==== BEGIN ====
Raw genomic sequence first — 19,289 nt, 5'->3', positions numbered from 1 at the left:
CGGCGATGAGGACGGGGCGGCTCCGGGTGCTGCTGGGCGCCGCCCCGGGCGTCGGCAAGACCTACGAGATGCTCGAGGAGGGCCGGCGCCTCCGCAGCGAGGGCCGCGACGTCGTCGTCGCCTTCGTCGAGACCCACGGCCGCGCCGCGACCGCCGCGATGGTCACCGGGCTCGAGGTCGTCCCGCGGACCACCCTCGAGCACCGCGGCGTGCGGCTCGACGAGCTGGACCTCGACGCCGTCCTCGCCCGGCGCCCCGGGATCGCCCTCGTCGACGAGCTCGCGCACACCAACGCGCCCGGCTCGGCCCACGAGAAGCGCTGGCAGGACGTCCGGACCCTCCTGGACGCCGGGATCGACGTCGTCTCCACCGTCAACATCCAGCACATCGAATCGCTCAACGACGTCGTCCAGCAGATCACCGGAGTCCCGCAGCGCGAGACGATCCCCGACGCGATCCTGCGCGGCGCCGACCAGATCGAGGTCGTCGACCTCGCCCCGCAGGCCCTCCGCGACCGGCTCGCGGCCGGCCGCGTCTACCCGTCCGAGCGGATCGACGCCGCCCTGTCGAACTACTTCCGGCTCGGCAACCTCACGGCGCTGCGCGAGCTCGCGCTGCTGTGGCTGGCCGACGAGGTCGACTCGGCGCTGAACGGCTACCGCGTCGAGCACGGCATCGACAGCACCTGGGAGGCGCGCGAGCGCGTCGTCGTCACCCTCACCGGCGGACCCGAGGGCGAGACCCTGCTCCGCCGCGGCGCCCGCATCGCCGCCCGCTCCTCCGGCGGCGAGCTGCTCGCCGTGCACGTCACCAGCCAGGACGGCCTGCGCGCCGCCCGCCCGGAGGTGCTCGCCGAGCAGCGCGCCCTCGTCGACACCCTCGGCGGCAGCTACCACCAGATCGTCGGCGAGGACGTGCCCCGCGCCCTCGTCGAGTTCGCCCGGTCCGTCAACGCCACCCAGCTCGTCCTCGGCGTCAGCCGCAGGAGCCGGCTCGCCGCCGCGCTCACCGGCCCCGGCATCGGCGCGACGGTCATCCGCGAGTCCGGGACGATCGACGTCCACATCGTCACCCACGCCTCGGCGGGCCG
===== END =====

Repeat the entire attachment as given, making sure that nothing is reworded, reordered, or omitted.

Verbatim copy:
Raw genomic sequence first — 19,289 nt, 5'->3', positions numbered from 1 at the left:
CGGCGATGAGGACGGGGCGGCTCCGGGTGCTGCTGGGCGCCGCCCCGGGCGTCGGCAAGACCTACGAGATGCTCGAGGAGGGCCGGCGCCTCCGCAGCGAGGGCCGCGACGTCGTCGTCGCCTTCGTCGAGACCCACGGCCGCGCCGCGACCGCCGCGATGGTCACCGGGCTCGAGGTCGTCCCGCGGACCACCCTCGAGCACCGCGGCGTGCGGCTCGACGAGCTGGACCTCGACGCCGTCCTCGCCCGGCGCCCCGGGATCGCCCTCGTCGACGAGCTCGCGCACACCAACGCGCCCGGCTCGGCCCACGAGAAGCGCTGGCAGGACGTCCGGACCCTCCTGGACGCCGGGATCGACGTCGTCTCCACCGTCAACATCCAGCACATCGAATCGCTCAACGACGTCGTCCAGCAGATCACCGGAGTCCCGCAGCGCGAGACGATCCCCGACGCGATCCTGCGCGGCGCCGACCAGATCGAGGTCGTCGACCTCGCCCCGCAGGCCCTCCGCGACCGGCTCGCGGCCGGCCGCGTCTACCCGTCCGAGCGGATCGACGCCGCCCTGTCGAACTACTTCCGGCTCGGCAACCTCACGGCGCTGCGCGAGCTCGCGCTGCTGTGGCTGGCCGACGAGGTCGACTCGGCGCTGAACGGCTACCGCGTCGAGCACGGCATCGACAGCACCTGGGAGGCGCGCGAGCGCGTCGTCGTCACCCTCACCGGCGGACCCGAGGGCGAGACCCTGCTCCGCCGCGGCGCCCGCATCGCCGCCCGCTCCTCCGGCGGCGAGCTGCTCGCCGTGCACGTCACCAGCCAGGACGGCCTGCGCGCCGCCCGCCCGGAGGTGCTCGCCGAGCAGCGCGCCCTCGTCGACACCCTCGGCGGCAGCTACCACCAGATCGTCGGCGAGGACGTGCCCCGCGCCCTCGTCGAGTTCGCCCGGTCCGTCAACGCCACCCAGCTCGTCCTCGGCGTCAGCCGCAGGAGCCGGCTCGCCGCCGCGCTCACCGGCCCCGGCATCGGCGCGACGGTCATCCGCGAGTCCGGGACGATCGACGTCCACATCGTCACCCACGCCTCGGCGGGCCG